European Union ambassadors were convening on Christmas Day to start assessing the massive free-trade deal the bloc struck with Britain that should kick off next next week when the acrimonious Brexit divorce process finally comes to an end.
After the deal was announced on Thursday, EU nations already showed support for the outcome and it was expected that they would unanimously back the agreement, a prerequisite for its legal approval.
Speedily approving the deal is essential, since a transition period during which Britain continued to trade by EU rules despite its Jan. 31 departure from the bloc runs out on New Year's Day. Without a trade deal, it would have acerbated chaos at the border where checks on goods will have to be increased since Britain is fully out of the 27-nation bloc.
The U.K. parliament is expected to approve the deal in the coming days, but the agreement will have to be applied provisionally, since the EU's legislature can only give its consent next month at the earliest. There, too, approval is expected.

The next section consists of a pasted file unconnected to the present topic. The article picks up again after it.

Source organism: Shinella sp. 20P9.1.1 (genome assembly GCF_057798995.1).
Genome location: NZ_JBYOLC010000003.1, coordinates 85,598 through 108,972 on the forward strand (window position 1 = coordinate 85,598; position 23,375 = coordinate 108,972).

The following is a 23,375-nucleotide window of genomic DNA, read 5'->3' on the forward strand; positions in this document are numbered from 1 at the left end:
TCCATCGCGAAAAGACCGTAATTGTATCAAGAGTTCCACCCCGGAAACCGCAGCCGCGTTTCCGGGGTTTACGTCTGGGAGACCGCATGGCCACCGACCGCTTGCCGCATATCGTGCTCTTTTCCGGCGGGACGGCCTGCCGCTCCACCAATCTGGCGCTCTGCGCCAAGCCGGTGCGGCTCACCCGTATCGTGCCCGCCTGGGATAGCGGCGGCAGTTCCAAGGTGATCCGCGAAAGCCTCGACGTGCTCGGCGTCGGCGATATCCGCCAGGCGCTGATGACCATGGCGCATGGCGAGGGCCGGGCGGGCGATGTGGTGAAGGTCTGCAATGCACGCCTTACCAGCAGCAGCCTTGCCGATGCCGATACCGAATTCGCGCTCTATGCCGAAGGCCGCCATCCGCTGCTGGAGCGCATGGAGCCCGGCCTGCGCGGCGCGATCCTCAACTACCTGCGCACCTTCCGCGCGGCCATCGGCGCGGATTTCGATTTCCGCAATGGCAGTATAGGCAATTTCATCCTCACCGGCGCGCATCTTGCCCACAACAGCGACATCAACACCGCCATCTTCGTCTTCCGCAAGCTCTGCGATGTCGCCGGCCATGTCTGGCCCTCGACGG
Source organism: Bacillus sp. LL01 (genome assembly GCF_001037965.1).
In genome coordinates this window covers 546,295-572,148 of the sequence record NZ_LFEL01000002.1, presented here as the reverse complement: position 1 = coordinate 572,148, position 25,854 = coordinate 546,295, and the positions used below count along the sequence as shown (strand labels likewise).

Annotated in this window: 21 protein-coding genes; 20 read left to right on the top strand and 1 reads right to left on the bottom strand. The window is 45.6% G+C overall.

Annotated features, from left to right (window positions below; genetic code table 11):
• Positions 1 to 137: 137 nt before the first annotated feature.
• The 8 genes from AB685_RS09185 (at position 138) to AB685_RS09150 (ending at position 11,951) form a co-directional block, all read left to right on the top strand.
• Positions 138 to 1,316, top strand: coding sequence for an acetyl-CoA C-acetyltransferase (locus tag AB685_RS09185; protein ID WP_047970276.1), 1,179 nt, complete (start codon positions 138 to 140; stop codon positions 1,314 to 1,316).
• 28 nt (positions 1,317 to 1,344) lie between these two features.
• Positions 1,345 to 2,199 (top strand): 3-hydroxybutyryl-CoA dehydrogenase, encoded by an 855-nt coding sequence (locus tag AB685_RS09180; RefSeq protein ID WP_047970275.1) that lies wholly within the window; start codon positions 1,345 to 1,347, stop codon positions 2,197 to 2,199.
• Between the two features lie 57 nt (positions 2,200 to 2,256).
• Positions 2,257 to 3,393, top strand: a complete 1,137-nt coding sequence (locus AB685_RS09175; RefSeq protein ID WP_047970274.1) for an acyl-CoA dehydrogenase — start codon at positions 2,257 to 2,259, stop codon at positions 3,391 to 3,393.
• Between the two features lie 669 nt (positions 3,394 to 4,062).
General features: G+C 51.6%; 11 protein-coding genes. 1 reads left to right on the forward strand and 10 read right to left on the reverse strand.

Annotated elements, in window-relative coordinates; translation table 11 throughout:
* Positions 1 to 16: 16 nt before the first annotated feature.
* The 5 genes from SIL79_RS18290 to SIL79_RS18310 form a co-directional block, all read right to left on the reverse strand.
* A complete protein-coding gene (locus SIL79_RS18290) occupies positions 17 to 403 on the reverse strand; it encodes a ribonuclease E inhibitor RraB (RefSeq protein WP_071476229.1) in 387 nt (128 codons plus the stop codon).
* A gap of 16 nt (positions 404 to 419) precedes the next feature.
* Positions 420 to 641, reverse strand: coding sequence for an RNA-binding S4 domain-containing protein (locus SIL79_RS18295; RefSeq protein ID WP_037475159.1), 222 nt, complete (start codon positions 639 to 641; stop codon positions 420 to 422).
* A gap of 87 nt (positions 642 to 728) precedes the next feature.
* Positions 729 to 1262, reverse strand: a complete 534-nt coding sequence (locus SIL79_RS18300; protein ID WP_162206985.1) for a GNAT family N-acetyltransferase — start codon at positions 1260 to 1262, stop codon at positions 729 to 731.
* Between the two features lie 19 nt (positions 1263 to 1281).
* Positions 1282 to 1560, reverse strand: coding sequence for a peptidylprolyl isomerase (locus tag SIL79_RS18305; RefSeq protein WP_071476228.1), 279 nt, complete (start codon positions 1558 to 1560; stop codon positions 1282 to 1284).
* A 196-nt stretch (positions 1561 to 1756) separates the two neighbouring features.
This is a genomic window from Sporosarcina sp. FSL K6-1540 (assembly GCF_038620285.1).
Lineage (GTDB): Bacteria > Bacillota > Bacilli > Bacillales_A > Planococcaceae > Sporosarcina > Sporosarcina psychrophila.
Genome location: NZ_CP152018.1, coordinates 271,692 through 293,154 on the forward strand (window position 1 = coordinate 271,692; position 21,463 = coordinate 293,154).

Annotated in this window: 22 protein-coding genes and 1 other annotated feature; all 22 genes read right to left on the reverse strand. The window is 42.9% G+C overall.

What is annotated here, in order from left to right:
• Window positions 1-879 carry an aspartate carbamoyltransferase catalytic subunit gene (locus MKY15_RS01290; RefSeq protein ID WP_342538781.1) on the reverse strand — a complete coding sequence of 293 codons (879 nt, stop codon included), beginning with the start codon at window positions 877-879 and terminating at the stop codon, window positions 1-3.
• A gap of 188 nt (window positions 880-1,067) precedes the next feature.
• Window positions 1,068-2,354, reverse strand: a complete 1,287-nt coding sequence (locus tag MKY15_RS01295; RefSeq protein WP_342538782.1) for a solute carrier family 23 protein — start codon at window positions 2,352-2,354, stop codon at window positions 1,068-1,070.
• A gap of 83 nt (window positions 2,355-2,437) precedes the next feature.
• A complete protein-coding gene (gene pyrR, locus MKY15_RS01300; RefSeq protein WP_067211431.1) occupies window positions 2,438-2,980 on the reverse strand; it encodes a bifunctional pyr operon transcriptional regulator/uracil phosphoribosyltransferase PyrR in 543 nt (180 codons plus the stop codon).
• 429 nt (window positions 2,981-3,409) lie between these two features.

The strong show of unity is testament to EU chief negotiator Michel Barnier, who has worked relentlessly to keep all EU nations and the groups within the EU parliament in the loop of developments throughout the torturous negotiations.
It took more than three years of wrangling before Britain left the bloc’s political structures last January. Disentangling the two sides’ economies and reconciling Britain’s desire for independence with the EU’s aim of preserving its unity took months longer.
Both sides now claim the 2,000-page agreement protects their cherished goals. Britain said it gives the U.K. control over its money, borders, laws and fishing grounds. The EU says it protects the EU’s single market and contains safeguards to ensure that Britain does not unfairly undercut the bloc’s standards.
Follow all AP stories on the Brexit trade talks at https://apnews.com/Brexit
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